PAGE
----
HomeStreet’s clash with a big investor is getting ugly.
The $6.8 billion-asset company said in a press release Thursday that it had invalidated Blue Lion Capital's nomination of two board candidates and a proposal to separate the roles of chairman and CEO. HomeStreet said a letter provided by Blue Lion capital fell short of bylaw requirements on at least 32 instances.
“HomeStreet’s bylaws are for the protection of the company and all of its shareholders,” the release said.
Blue Lion, which owns about 6% of HomeStreet’s stock, has spent months complaining about the Seattle company's growth strategy, which focuses heavily on bank acquisitions and mortgages. Blue Lion had sought a board seat for Charles Greige Jr., its managing partner, but HomeStreet recently rejected the request.
Blue Lion did not immediately respond to a request for comment. Such disagreements between banks and activist investors often escalate into legal action.
HomeStreet’s legal counsel outlined Blue Lion’s failures to satisfy the company’s bylaws in a letter filed with the Securities and Exchange Commission Thursday. The errors include Blue Lion’s failure to state the number of shares it owns and the omission of other required materials.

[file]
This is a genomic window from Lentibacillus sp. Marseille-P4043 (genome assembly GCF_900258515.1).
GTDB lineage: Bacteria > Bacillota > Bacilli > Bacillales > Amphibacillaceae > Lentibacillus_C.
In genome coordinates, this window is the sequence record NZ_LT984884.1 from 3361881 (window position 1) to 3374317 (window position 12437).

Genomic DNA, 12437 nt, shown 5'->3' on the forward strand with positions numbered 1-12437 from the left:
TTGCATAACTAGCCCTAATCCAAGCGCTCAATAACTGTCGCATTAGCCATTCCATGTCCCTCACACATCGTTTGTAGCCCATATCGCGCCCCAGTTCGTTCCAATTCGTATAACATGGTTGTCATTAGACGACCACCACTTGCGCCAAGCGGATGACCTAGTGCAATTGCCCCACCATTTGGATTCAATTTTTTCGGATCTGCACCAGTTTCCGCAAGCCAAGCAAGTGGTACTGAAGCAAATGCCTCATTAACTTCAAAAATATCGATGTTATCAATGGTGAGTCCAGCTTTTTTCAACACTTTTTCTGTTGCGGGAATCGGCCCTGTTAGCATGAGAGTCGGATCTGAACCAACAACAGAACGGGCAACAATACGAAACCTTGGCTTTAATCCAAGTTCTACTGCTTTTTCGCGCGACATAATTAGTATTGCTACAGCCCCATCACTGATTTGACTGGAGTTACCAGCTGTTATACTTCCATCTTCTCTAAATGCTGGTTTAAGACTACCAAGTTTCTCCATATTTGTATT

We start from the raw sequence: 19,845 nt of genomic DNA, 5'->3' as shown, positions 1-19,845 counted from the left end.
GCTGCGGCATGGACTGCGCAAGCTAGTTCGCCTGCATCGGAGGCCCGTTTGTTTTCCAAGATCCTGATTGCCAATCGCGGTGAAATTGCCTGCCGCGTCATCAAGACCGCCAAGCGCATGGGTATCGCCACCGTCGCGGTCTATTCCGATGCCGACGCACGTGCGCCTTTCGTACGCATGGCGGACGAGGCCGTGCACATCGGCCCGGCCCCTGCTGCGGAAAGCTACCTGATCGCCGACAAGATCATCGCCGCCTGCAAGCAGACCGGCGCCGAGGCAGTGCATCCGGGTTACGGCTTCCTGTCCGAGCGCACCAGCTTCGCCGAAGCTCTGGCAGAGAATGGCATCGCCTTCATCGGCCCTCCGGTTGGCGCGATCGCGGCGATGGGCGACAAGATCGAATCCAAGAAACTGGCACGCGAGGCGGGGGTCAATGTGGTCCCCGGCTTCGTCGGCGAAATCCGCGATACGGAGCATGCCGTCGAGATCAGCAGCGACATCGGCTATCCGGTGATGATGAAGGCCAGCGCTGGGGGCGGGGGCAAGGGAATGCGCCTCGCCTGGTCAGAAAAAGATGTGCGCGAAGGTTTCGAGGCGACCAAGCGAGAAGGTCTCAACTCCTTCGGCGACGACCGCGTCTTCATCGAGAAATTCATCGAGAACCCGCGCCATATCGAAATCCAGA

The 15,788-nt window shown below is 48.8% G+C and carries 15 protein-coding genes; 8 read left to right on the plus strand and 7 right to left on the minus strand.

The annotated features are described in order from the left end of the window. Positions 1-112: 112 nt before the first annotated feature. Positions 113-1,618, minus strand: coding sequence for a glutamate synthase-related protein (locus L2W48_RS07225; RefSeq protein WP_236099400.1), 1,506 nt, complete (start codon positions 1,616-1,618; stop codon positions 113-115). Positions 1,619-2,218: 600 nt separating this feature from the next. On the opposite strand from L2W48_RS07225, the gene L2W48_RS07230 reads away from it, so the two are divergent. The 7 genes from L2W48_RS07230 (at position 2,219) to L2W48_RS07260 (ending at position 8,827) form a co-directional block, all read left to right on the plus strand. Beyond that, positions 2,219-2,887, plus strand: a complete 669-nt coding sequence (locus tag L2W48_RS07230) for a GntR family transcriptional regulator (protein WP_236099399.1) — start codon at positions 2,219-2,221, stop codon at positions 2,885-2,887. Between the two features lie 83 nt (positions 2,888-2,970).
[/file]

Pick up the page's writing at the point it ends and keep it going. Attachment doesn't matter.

HomeStreet said it received the letter from Blue Lion the afternoon of Feb. 23, one day before the deadline for shareholder notices. The company said that the letter did not satisfy the bylaw requirements by the Feb. 24 deadline.
“Because Blue Lion failed to deliver a notice in accordance with the bylaw requirements prior to the deadline for all HomeStreet shareholders, Blue Lion no longer has the right to bring any proposals for consideration or nominate any candidates for election to the Board at the upcoming meeting,” the release said.
Keefe, Bruyette & Woods and Sidley Austin advised HomeStreet.